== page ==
Your wedding album will most likely become your most treasured souvenir from the most spectacular day of your life. With that in mind I asked one of the UK’s finest wedding photographers, David Pullum, to write a guest post on getting the most out of your wedding photography. Over to you, David!…
IF YOU CAN… CHILLAX
The best way to get great wedding photos couldn’t be more straightforward – just relax and enjoy your day! There really is very little else that I ask for from my Bride and Grooms – its that simple. Of course the lead up to a wedding, and the planning of it all, can be stressful, but the day itself is a time to try to forget all those stresses and strains and just enjoy the excitement of two families coming together as one.
As a wedding photographer it’s really important that my clients like me. That sounds strange, I know, but I’m spending upwards of 8 hours in their company so it’s vitally important that they are fans of, not only my work and photographic style, but of me too!
Personally I choose to use very little direction when I’m shooting a wedding. I’m happy to observe and listen and I don’t want to dictate and be the centre of attention. There are times however when I have to take the lead as family formals and couple shots are really important at any wedding, and this is when I have to take control, organise the shots and tell my couple how and where to stand.
Family formals are one of the most important sets of images that I take during the day so it’s vital for me to liaise with the couple before their wedding to formulate a definitive list.
The formals are a record of who was there on the day, and the most important members of the family and close friends, I will never limit those and I have been known to take upwards of 50 formal shots at a wedding. If I limit them to say five, that for me is just a barrier I am placing in front of the client which says “don’t book me”!
If I do have a long list it’s really important that I have as much co-operation as possible from Best Men, Ushers and members of the families. All of the aforementioned will have the same list as me and as I start to photograph, those assigned to helping me are always three groups ahead of me, getting people ready and in position. I do this at every wedding and I struggle to remember a wedding where it’s taken me longer than 40 minutes to complete all of the family requests.
I normally allocate at least 30 minutes for couple shots – I’d love more but the reality is that at a lot of weddings I will be lucky to get even 30 minutes, so I work with whatever I am given. The shortest time I was given was 38 seconds, the longest 1.5 hours, so Ive learnt to get what I need within the timeframe I am given.
I like to meet as many of my clients as possible before their wedding day, but of course that’s not always feasible. My clients are busy people and it’s not always workable to arrange a meeting so that’s when Skype comes in handy!
My role as a wedding photographer is to show the personalities of my clients, and to highlight the relationship between the couple as well as their close family and friends. Without meeting the couple prior to their wedding day, that job is so much harder. To walk into a wedding and not know the Bride or Groom scares me too much.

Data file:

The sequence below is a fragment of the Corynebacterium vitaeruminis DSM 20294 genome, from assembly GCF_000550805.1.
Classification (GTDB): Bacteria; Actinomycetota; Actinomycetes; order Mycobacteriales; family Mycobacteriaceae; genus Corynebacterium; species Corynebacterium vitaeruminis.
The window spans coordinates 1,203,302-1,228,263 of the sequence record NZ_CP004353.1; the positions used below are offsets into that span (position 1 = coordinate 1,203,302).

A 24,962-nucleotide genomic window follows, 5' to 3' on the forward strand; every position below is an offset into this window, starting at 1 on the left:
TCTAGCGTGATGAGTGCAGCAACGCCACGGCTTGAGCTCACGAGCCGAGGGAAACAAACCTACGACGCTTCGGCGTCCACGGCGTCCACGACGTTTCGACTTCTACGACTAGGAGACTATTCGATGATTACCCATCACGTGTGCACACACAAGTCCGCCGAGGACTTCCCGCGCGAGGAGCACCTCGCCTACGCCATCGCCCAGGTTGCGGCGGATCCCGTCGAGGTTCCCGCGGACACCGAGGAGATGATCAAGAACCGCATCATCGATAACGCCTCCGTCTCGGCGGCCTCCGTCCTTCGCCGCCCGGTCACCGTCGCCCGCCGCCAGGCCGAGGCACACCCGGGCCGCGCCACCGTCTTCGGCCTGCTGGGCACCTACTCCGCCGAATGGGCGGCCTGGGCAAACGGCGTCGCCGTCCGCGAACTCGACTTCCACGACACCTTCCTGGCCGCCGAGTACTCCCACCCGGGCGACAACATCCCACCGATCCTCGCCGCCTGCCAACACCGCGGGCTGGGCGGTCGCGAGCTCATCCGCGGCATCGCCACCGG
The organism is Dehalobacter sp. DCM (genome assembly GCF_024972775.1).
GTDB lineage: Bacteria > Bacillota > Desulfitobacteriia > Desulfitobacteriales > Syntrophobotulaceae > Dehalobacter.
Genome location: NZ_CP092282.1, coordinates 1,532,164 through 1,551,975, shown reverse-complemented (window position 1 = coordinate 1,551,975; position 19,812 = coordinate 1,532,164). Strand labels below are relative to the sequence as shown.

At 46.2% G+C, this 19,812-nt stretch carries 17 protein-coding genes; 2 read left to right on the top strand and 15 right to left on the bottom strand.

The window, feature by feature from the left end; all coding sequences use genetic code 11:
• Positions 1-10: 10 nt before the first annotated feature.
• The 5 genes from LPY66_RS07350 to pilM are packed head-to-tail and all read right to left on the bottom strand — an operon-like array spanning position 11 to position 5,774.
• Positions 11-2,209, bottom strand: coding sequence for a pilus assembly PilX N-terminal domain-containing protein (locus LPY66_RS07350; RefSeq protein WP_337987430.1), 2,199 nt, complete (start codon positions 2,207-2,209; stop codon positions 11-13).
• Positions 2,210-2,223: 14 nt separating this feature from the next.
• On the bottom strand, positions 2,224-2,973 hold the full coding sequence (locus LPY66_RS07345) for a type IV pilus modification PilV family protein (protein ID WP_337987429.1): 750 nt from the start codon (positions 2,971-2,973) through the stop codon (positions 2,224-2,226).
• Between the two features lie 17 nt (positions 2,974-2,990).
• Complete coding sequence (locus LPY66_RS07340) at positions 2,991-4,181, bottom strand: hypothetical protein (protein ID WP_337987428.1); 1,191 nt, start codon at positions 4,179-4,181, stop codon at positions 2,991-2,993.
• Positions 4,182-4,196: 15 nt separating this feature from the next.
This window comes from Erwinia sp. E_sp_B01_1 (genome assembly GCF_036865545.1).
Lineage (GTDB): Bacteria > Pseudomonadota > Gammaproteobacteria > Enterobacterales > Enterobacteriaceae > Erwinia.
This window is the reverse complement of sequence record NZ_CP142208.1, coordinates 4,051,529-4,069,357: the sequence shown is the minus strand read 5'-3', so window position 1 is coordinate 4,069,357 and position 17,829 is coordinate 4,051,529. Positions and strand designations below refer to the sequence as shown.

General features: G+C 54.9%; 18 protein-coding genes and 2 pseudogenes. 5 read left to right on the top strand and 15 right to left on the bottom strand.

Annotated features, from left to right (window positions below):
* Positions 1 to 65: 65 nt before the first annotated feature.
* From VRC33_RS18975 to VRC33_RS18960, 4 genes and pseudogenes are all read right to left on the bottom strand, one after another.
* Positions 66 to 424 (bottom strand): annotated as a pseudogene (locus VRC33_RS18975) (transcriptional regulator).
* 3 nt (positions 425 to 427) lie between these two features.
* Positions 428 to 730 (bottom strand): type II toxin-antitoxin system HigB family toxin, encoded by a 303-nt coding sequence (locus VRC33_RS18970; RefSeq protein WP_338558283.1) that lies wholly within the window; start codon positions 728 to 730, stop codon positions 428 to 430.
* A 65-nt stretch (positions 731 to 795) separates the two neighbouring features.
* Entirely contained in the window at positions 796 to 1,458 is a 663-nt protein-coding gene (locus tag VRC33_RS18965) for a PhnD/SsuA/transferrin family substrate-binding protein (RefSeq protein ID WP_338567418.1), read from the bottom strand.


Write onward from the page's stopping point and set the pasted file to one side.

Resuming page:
I am a huge advocate of flash and video light. I remember a well known photographer saying that natural light was the worst light to work with, and in some respects I completely agree. I have all manner of gadgets, gels, grids and lights to help me achieve the look and get the moment that I want.
If I relied on natural light for the whole wedding I would be doing my clients a huge disservice. As good as the modern day camera is, there are still many instances where, if the light is bad, the camera can’t focus (or struggles to focus) and you lose the shot. I don’t want to miss any moments so I will use everything at my disposal to get that shot. Refusing to use flash because its obtrusive is nonsense, the only time I will refrain is when I am in a synagogue or church and the officiant is adamant I can’t use flash.
Getting the right make up artist who knows exactly what they are doing, is crucial not only for the bride, but for the photographer too! I am no make up expert, but over the last 10 years I have seen both sides of the coin, and I can certainly tell the difference between a good one where the make up lasts all day, and an inferior one where it has faded even before the ceremony has begun. I guess like any business you get what you pay for.
ENGAGEMENT SESSIONS ARE BY NO MEANS IMPORTANT
I know some photographers include engagement sessions or give them away for free, but I’ve always been of the opinion that they don’t truly represent what happens at the wedding itself. As I have alluded to before, I rarely get more than 30 minutes of couple shots on the day, and so a two hour engagement session where I’m asking the couple to smile and ‘do this’ and ‘do that’ can put them off entirely. Of course I’m happy to photograph engagement sessions, but I try to make it as natural as possible.
CREATE AN ACTUAL WEDDING ALBUM
Wedding photographs along with the film are the only physical memories that remain after your big day is over. I have a passion for the printed product and so albums are a really important part of what I do, to the extent that all my clients receive a wedding album. I want them to feel, touch and treasure their wedding images, to show their friends, children and grandchildren. A disc has a shelf life, as does a hard drive, a good wedding album will last a lifetime.
All images by David Pullum. David photographs weddings through the UK and is also available for destination weddings.